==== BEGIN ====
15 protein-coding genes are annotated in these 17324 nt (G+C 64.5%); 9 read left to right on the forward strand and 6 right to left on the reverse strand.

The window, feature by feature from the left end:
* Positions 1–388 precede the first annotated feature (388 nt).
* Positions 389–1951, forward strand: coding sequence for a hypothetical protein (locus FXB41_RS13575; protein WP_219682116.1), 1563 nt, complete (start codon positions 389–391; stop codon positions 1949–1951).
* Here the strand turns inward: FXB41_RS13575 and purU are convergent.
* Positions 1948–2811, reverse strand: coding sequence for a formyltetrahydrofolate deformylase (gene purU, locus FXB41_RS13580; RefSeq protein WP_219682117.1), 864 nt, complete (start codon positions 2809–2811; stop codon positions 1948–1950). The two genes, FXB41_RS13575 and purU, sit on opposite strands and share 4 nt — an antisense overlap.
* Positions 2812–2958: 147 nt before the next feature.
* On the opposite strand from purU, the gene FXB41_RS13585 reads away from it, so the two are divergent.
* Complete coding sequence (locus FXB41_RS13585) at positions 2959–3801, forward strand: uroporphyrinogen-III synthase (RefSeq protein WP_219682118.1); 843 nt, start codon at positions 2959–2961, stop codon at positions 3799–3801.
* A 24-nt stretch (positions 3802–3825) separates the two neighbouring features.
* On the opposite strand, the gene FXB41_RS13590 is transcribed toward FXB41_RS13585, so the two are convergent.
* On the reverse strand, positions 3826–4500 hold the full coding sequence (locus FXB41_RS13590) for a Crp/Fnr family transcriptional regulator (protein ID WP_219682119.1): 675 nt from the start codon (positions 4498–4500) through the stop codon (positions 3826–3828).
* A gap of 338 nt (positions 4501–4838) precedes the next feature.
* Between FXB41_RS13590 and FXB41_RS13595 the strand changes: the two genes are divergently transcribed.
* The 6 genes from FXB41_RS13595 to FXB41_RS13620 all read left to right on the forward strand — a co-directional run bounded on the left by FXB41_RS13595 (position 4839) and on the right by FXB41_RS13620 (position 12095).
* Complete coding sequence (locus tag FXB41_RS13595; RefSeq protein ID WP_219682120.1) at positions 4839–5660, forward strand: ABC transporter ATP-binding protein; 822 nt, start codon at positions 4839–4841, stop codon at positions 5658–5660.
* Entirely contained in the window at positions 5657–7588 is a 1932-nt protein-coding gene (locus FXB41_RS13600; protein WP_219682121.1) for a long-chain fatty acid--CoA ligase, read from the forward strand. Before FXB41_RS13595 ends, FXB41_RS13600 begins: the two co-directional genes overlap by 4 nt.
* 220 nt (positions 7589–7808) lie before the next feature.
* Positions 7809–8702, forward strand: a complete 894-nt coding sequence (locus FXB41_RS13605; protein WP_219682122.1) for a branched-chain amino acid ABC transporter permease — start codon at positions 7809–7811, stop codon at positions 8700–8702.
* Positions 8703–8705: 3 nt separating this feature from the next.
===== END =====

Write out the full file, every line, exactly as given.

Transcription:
15 protein-coding genes are annotated in these 17324 nt (G+C 64.5%); 9 read left to right on the forward strand and 6 right to left on the reverse strand.

The window, feature by feature from the left end:
* Positions 1–388 precede the first annotated feature (388 nt).
* Positions 389–1951, forward strand: coding sequence for a hypothetical protein (locus FXB41_RS13575; protein WP_219682116.1), 1563 nt, complete (start codon positions 389–391; stop codon positions 1949–1951).
* Here the strand turns inward: FXB41_RS13575 and purU are convergent.
* Positions 1948–2811, reverse strand: coding sequence for a formyltetrahydrofolate deformylase (gene purU, locus FXB41_RS13580; RefSeq protein WP_219682117.1), 864 nt, complete (start codon positions 2809–2811; stop codon positions 1948–1950). The two genes, FXB41_RS13575 and purU, sit on opposite strands and share 4 nt — an antisense overlap.
* Positions 2812–2958: 147 nt before the next feature.
* On the opposite strand from purU, the gene FXB41_RS13585 reads away from it, so the two are divergent.
* Complete coding sequence (locus FXB41_RS13585) at positions 2959–3801, forward strand: uroporphyrinogen-III synthase (RefSeq protein WP_219682118.1); 843 nt, start codon at positions 2959–2961, stop codon at positions 3799–3801.
* A 24-nt stretch (positions 3802–3825) separates the two neighbouring features.
* On the opposite strand, the gene FXB41_RS13590 is transcribed toward FXB41_RS13585, so the two are convergent.
* On the reverse strand, positions 3826–4500 hold the full coding sequence (locus FXB41_RS13590) for a Crp/Fnr family transcriptional regulator (protein ID WP_219682119.1): 675 nt from the start codon (positions 4498–4500) through the stop codon (positions 3826–3828).
* A gap of 338 nt (positions 4501–4838) precedes the next feature.
* Between FXB41_RS13590 and FXB41_RS13595 the strand changes: the two genes are divergently transcribed.
* The 6 genes from FXB41_RS13595 to FXB41_RS13620 all read left to right on the forward strand — a co-directional run bounded on the left by FXB41_RS13595 (position 4839) and on the right by FXB41_RS13620 (position 12095).
* Complete coding sequence (locus tag FXB41_RS13595; RefSeq protein ID WP_219682120.1) at positions 4839–5660, forward strand: ABC transporter ATP-binding protein; 822 nt, start codon at positions 4839–4841, stop codon at positions 5658–5660.
* Entirely contained in the window at positions 5657–7588 is a 1932-nt protein-coding gene (locus FXB41_RS13600; protein WP_219682121.1) for a long-chain fatty acid--CoA ligase, read from the forward strand. Before FXB41_RS13595 ends, FXB41_RS13600 begins: the two co-directional genes overlap by 4 nt.
* 220 nt (positions 7589–7808) lie before the next feature.
* Positions 7809–8702, forward strand: a complete 894-nt coding sequence (locus FXB41_RS13605; protein WP_219682122.1) for a branched-chain amino acid ABC transporter permease — start codon at positions 7809–7811, stop codon at positions 8700–8702.
* Positions 8703–8705: 3 nt separating this feature from the next.